Recently I ran into this wonderful documentary about how scientists are handling the huge amounts of remote sensing and earth science data being collected in the current age.
The documentary spends a lot of time talking about how remote sensing is used for oceanography and marine security monitoring, looking at concerns like monster waves, oil spills, surface ice content, ship routing through polar oceans, etc.
The EarthServer project is mentioned, which establishes “big earth data analytics, rapid ad-hoc processing and filtering on massive geodata.” Satellite images are shown to be useful also for automatic counting of houses or camps, and for disaster damage assessment. The use of GRACE satellite system for Earth gravimetry and water content measurement is mentioned.
For background information regarding the documentary, go here.
The devastating earthquake that recently hit Nepal has personal relevance to me as I have been to Kathmandu twice and it is horrifying to see distinct places of the city reduced to utter rubble. Furthermore, I have a close friend and many professional contacts in Nepal, who spent their nights out in the open. We hope to see Kathmandu and Nepal rebuild and rise up again soon.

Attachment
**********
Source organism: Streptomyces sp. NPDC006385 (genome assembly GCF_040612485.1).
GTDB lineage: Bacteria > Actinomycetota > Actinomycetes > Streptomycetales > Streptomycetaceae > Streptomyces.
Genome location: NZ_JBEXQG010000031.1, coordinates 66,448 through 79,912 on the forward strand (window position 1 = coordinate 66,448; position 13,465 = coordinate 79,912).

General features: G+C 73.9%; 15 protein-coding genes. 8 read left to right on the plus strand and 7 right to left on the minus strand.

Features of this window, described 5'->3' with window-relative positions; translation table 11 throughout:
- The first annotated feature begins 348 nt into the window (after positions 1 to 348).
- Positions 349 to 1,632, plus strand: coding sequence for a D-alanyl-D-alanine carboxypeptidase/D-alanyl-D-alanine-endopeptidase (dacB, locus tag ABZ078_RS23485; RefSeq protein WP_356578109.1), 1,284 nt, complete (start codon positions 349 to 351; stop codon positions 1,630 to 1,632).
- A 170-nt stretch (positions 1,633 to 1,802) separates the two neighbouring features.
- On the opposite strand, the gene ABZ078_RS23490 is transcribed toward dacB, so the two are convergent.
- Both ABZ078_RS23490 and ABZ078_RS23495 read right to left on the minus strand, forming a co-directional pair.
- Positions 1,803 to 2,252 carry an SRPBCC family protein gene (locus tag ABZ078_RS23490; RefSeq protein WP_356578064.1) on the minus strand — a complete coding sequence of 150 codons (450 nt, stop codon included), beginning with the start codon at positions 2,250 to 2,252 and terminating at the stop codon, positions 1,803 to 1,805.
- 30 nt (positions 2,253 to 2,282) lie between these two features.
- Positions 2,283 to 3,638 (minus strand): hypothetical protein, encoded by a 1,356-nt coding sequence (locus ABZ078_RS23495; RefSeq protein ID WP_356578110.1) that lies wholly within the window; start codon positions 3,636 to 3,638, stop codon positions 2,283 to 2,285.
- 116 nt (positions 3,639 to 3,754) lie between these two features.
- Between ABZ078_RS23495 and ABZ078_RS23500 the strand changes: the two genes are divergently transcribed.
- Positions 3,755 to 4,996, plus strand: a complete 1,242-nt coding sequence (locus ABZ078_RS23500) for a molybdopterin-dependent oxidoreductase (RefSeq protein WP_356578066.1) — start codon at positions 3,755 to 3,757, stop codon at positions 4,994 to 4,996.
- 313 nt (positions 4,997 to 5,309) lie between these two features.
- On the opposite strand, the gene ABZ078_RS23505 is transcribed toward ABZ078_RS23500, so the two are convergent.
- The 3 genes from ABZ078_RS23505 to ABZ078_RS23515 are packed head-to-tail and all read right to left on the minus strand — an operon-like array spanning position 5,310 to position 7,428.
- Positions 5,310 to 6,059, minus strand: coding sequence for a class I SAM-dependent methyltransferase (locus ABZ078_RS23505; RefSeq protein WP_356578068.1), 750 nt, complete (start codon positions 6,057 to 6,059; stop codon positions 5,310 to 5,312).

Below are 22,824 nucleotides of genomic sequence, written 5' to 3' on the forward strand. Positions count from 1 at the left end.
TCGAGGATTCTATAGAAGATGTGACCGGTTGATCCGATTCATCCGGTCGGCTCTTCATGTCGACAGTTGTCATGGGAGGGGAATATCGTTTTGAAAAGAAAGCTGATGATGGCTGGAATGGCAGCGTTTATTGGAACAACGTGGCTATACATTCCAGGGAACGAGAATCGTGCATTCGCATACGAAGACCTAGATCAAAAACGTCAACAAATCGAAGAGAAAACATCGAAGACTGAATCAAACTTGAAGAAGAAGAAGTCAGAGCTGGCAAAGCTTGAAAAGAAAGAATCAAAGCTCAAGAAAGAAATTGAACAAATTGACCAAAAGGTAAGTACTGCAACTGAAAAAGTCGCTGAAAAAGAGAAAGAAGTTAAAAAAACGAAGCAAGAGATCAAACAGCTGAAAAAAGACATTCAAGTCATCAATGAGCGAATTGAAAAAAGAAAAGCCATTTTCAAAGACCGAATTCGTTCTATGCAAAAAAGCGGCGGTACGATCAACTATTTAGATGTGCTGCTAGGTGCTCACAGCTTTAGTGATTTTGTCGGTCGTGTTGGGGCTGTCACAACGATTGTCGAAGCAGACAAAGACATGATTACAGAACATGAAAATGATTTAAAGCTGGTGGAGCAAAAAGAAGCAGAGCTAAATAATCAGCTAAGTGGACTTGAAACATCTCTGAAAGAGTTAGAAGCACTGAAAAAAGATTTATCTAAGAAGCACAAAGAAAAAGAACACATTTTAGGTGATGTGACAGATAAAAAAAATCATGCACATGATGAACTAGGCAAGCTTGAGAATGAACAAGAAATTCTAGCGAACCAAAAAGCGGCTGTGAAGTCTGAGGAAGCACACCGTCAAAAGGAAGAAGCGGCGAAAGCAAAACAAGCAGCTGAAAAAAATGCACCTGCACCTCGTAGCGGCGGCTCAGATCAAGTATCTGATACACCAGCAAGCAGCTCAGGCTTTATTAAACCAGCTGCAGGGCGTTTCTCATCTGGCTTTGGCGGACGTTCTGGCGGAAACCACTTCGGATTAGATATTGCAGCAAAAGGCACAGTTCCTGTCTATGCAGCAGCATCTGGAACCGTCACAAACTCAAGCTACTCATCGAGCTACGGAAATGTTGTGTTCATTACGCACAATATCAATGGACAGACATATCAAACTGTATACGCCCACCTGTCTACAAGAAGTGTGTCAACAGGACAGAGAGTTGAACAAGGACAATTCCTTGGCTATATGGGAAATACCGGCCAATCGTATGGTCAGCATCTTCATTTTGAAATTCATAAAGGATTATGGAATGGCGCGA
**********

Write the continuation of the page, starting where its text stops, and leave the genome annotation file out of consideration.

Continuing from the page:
As relief efforts are in full swing on the ground, here are some significant volunteer contributions we can make as remote sensing and mapping experts. If you know of any further resources or near-real-time applications for such skills, please mention in the comments.
OpenStreetMap (OSM) and Humanitarian OpenStreetMap (HOTOSM) are leading an effort to identify and map the earthquake damages. They have divided the enormous task into several sub-tasks, explained clearly on the webpage. Furthermore, HOTOSM have formally requested that anyone with FOSS (Free and Open Source Software) experience in automatic image classification and feature extraction should contact on HOTOSM email directly. Links below:
DigitalGlobe (the company that owns QuickBird, GeoEye, and WorldView series of satellites) has its own crowd-sourcing image analysis platform that is activated in cases of disasters. You can identify and map damaged locations and building using this platform which uses DigitalGlobe’s imagery:
Digital Globe Imagery:
DigitalGlobe has made available imagery regarding the Nepal earthquake publicly for analysis. Get the imagery here: